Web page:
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Cisco adds predictive analytics to Viptela SD-WAN

Cisco's new cloud-based service, called vAnalytics, helps companies prepare for changes within the Viptela SD-WAN by giving answers to what-if questions.

Cisco has added to its Viptela SD-WAN platform cloud-based analytics that help enterprises determine how changes, such as new offices or applications, would impact bandwidth and network connectivity.

Cisco's vAnalytics, introduced this week, provides network managers with answers to what-if scenarios. Cisco has added the predictive analytics service to Viptela's management console, called vManage, a virtualized appliance that is the central component for configuration management and monitoring of the SD-WAN.

VAnalytics makes recommendations based on the experiences of Cisco customers who have embarked on similar projects with the same SD-WAN infrastructure as the company seeking advice. For example, managers planning the network for a new branch office in San Jose, Calif., could get recommendations on connectivity options and bandwidth based on the applications the office would use, said Kiran Ghodgaonkar, a marketing manager at Cisco. 

VAnalytics also could help a company choose a carrier for the branch office's internet and private connections by producing a list of network providers used by other businesses in the area, Ghodgaonkar said.

Cisco continually aggregates data from Viptela customers to improve the software's analytics. The company shares only anonymous data with customers, according to Cisco.

Reece Ltd.'s use of vAnalytics in the Viptela SD-WAN

Reece Ltd., an Australian supplier of bathroom and plumbing products, is a Cisco customer testing vAnalytics as part of a Viptela SD-WAN rollout across 600 offices in Australia and New Zealand. Reece is roughly halfway through the deployment.

Reece, which Cisco provided as a customer reference, found it needed an SD-WAN to support its migration to online business applications Salesforce, ServiceNow and Workday. With Viptela, Reece could manage as a whole the broadband links added for the new applications and the MPLS links used for the company's private network, said Peter Castle, a senior network engineer at Reece.

Based on tests, vAnalytics could be used for tracking the performance and reliability of cloud-based applications, Castle said. That's because Reece engineers can set thresholds for latency, packet loss, and jitter for the network path an application uses to serve a group of offices.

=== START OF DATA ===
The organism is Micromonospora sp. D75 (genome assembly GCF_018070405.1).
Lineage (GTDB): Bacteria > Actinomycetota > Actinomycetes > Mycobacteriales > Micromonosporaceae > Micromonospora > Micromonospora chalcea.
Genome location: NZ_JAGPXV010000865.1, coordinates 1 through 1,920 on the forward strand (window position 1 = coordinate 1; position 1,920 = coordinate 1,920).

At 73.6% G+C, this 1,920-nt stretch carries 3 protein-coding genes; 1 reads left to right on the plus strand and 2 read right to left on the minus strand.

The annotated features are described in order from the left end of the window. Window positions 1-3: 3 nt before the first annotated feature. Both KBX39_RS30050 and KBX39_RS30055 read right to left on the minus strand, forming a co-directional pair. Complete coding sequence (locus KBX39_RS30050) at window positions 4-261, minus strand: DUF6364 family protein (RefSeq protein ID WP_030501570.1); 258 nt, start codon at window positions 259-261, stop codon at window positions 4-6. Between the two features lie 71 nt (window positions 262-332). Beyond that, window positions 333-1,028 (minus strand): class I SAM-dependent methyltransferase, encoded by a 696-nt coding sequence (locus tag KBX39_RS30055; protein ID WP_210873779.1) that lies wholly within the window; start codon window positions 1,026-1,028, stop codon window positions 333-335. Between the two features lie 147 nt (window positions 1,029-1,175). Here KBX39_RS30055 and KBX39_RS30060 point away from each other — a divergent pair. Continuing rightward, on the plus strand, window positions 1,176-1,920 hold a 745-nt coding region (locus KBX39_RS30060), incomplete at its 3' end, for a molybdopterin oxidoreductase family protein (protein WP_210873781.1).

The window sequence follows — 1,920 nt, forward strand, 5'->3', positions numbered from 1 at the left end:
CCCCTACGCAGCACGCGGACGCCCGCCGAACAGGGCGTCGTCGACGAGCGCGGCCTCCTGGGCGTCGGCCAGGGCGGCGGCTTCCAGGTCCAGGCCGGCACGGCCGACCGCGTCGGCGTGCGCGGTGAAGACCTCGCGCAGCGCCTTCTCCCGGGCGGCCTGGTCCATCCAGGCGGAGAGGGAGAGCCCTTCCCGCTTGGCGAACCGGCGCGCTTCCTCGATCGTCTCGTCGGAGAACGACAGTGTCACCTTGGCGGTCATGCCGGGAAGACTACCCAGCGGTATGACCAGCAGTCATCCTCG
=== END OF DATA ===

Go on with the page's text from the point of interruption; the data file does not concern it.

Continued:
If the path is underperforming, then an engineer can use vManage to try to locate the problem, Castle said. That could lead to filing a trouble ticket with a carrier or increasing bandwidth.

"Application performance data -- especially when we start transitioning applications to cloud services -- is paramount to being able to report on the state of the network," Castle said.

Cisco's piling of analytics on the Viptela SD-WAN platform addresses corporate hunger for more tools that turn data extracted from the network into useful intelligence, said Bob Laliberte, an analyst at Enterprise Strategy Group, based in Milford, Mass. A recent ESG survey of companies found more than 70% needed more advanced analytics.

"Finding and fixing problems faster is always welcomed in a complex enterprise environment as it will reduce downtime and associated costs, as well as improve user experience," Laliberte said.

Meraki Insight

In other Cisco analytics news, the company introduced a troubleshooting tool for drilling down into problems with software-as-a-service applications accessed through Cisco's cloud-managed Meraki wireless LAN.

The new tool, called Meraki Insight, uses the on-premises Meraki MX security appliance as the "inline sensor" to monitor traffic between a SaaS application and users, said Joe Aronow, a product architect at Cisco's Meraki unit. The data Insight extracts include packet loss and latency, application response times, VPN performance and other metrics.

Insight then analyzes the data and assigns a performance score for SaaS applications. If the rating reflects a problem, then network managers can drill down to see if there's trouble with the LAN, the internet service provider or the application.

Because Insight is part of the general Meraki management console, network operators can use its analysis within the context of analytics provided on switches and Wi-Fi access points, Aronow said.

Cisco plans to make Insight available in the third quarter and sell it under a separate subscription license.

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